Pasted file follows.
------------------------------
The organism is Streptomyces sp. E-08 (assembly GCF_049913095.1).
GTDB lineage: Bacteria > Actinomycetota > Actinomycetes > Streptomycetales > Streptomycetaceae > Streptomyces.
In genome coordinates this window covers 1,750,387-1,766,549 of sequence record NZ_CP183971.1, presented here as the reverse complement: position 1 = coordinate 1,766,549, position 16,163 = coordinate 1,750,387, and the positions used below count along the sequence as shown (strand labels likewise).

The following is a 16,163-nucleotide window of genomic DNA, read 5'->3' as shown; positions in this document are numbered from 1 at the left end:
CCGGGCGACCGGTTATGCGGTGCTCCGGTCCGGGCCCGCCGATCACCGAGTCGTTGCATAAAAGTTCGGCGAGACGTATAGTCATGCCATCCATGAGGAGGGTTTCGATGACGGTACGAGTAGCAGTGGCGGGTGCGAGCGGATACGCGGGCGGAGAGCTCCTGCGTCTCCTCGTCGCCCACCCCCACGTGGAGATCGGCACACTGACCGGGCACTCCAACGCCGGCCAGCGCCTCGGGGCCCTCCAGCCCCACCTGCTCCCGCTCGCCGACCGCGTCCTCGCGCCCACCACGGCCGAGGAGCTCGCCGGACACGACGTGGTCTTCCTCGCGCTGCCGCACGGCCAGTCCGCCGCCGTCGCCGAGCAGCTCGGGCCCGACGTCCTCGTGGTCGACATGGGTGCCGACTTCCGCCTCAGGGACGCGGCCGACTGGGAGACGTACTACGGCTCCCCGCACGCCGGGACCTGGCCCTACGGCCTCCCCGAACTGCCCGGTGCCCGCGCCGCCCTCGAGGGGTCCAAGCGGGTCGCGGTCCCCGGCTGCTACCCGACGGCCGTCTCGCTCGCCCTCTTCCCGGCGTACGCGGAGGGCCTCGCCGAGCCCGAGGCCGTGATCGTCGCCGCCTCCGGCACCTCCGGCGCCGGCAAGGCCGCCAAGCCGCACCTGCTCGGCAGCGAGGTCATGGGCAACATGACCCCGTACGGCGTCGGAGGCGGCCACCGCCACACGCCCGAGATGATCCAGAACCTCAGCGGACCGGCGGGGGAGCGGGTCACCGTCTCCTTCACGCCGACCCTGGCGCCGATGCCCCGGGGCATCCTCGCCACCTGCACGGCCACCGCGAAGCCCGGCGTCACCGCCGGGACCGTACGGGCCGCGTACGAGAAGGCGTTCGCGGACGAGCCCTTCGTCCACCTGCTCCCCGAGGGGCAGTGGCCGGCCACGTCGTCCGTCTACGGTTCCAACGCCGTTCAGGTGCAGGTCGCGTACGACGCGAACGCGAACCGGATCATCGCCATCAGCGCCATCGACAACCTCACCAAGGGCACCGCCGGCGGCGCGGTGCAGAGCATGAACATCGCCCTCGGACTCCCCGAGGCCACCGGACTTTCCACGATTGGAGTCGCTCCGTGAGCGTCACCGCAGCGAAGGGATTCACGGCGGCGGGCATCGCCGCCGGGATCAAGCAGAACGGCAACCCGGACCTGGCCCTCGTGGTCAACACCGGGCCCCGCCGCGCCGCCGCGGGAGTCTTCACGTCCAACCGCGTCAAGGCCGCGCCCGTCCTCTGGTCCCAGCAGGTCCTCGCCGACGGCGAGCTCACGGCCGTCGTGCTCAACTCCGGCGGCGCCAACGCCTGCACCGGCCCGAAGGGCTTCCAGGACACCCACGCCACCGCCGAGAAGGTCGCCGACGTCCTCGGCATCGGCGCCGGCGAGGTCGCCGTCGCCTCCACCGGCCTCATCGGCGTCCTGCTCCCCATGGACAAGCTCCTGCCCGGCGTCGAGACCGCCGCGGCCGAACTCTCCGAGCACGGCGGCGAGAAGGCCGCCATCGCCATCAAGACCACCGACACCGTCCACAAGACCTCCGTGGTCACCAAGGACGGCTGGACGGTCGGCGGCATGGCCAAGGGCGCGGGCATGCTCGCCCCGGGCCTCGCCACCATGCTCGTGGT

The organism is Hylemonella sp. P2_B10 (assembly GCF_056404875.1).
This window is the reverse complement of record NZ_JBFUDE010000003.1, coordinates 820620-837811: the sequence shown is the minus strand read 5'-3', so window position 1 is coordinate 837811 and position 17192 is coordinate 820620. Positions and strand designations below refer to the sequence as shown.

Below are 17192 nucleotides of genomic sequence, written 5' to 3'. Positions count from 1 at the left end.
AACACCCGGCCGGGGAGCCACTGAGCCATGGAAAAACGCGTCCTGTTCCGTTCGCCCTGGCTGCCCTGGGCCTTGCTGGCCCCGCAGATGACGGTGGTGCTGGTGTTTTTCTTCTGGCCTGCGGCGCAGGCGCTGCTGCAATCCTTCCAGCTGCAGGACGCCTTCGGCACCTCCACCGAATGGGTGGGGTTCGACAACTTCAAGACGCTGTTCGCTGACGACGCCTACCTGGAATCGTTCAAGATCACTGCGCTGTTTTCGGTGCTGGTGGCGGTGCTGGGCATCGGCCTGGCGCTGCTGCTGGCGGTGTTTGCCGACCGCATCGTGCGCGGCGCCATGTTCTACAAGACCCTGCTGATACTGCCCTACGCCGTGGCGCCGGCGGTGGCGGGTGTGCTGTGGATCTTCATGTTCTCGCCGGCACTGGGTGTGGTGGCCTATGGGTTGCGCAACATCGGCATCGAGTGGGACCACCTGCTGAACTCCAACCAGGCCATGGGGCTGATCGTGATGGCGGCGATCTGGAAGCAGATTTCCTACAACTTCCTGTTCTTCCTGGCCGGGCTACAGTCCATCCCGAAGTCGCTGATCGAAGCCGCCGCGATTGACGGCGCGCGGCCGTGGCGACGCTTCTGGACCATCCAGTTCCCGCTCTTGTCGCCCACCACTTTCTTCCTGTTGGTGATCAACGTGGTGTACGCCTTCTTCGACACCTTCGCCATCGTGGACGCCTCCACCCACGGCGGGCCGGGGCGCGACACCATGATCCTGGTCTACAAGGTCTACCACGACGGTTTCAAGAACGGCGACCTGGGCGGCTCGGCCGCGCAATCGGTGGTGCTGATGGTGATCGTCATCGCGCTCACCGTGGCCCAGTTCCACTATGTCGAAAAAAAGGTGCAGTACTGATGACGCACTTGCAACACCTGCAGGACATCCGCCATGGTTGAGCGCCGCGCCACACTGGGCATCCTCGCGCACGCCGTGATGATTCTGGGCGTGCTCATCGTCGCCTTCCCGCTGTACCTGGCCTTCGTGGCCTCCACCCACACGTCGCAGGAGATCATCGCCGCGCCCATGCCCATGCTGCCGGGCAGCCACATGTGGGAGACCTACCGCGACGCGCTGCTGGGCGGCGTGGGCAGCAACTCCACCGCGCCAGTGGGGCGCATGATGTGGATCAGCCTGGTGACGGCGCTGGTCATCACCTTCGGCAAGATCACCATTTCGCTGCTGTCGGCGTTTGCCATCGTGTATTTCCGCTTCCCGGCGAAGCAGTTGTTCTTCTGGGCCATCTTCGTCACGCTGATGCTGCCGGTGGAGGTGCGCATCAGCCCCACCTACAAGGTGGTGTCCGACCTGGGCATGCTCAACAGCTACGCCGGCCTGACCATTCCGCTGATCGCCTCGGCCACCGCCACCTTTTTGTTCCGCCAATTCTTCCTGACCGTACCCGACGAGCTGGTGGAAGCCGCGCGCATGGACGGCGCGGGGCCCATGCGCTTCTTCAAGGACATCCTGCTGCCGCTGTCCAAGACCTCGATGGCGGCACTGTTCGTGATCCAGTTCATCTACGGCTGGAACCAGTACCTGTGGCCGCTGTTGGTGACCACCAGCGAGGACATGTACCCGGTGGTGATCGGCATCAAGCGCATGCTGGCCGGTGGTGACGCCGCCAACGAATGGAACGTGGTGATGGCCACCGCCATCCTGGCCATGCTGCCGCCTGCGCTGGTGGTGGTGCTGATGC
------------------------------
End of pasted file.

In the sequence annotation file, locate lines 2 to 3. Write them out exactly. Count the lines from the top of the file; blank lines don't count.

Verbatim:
GTDB lineage: Bacteria > Actinomycetota > Actinomycetes > Streptomycetales > Streptomycetaceae > Streptomyces.
In genome coordinates this window covers 1,750,387-1,766,549 of sequence record NZ_CP183971.1, presented here as the reverse complement: position 1 = coordinate 1,766,549, position 16,163 = coordinate 1,750,387, and the positions used below count along the sequence as shown (strand labels likewise).